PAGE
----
Before we conclude this important subject, a word or two must be said about certain misunderstandings taught by many. The first is the misconception that justification by faith refers only to the forgiveness of our past sins. It is true that one important truth about justification is the forgiveness of our past sins, but far more than that is involved in this truth. The righteousness of Christ, as we saw in studying the objective gospel, involved more than the fact that Christ died for our sins. Besides meeting the just demands of the law on behalf of all our sins, past, present and future, Christ also positively kept or fulfilled the whole law on our behalf. All this becomes ours at the moment we are justified by faith.

In other words, justification by faith gives man all of Christ’s righteousness which He prepared and provided for us, so that nothing more is left or required of us to qualify for heaven. In this, every Christian must be absolutely clear, otherwise we will still be victims of self-concern and be constantly afraid about our eternal security, a condition which makes it impossible to have a real heart appreciation for Christ’s cross and without which we cannot experience genuine sanctification by faith.

It is true that forgiveness is the most wonderful thing for us sinners, but glorious as it may be, forgiveness is still a negative thing, for it only takes care of our sins so that we are acquitted or counted not guilty. However justification by faith is both a negative as well as a positive truth; while it does include the forgiveness of all our sins, it goes beyond that, for it declares us positively righteous, and does change the heart. In justification, the very righteousness of Christ is put to our account so that we stand perfectly righteous before God now and in the judgment. This is the super-abundant gift of the gospel of Christ (Isa. 54:17; Acts 13:39; Romans 10:4).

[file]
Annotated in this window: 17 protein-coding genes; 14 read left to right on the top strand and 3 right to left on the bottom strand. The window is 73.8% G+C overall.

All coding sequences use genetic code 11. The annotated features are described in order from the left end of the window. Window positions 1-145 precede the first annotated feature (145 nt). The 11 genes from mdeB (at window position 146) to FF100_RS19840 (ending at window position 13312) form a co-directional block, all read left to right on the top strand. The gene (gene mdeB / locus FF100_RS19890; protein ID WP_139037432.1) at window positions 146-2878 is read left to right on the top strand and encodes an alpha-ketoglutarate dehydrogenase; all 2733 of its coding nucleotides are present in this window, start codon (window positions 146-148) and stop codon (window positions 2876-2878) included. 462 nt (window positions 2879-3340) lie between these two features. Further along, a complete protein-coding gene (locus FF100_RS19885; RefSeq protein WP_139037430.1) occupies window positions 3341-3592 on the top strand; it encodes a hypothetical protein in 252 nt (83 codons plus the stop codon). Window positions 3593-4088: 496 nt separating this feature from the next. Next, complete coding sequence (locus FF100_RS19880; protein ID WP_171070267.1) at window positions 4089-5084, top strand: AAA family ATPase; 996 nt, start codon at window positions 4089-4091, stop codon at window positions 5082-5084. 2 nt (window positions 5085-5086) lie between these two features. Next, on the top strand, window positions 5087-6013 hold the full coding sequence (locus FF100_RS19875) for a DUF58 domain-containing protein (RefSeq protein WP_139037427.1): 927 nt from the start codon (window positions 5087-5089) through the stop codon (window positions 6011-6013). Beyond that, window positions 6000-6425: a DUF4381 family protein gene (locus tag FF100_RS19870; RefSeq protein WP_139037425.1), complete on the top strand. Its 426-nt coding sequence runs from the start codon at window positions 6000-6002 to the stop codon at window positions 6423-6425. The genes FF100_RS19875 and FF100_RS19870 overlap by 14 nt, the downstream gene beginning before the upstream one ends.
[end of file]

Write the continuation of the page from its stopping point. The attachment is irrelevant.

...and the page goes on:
Sad to say, the devil has deceived many into believing that justification by faith does not fully qualify them for heaven; that something else is required of us, that is to say, the keeping of the law or doing good works. As a result, a great majority of sincere Christians have been trapped into a subtle form of legalism and are therefore living in constant fear and insecurity; a condition that has robbed the church of power and the real joy of Christian service. which should be motivated by love. This was at the heart of the Galatian problem and which caused Paul to write that stern epistle.

Another misunderstanding among many has to do with this familiar expression, “Sanctification is the work of a lifetime.” Many interpret this statement to mean that it takes a lifetime or more to reach the goal of sanctification.

Such an interpretation of this expression is a great error and another deception of the devil. On the contrary, Christians who are not living a Christ-filled life are living a sub-normal life. After only a few years from being converted from rank heathenism, the apostle Paul rebukes the Corinthian Christians for still remaining babes in Christ (1 Corinthians 3:1-3). The normal Christian life is Christ living in me by faith.

Anything short of this is falling short of God's ideal for every believer. However, due to the fact that the sinful flesh is very much alive in us and is constantly seeking to push up its ugly head, sanctification by faith is only possible as we continually and constantly believe, and therefore watch and pray. It is this that makes sanctification a work of a lifetime. Just as eating is a work of a lifetime, in order to maintain physical life, so also sanctification is the work of a lifetime, if Christ is to continually live through and in us.

This then is what righteousness by faith is all about. It is making real the very righteousness of Christ through faith. First, by imputation, which justifies us or puts on to our account everything that is true of Christ (1 Corinthians 6:11; Ephesians 2:5-6; Hebrews 10:14). Second, by impartation, so that we are growing in Him daily (being sanctified) reflecting more and more His righteous character.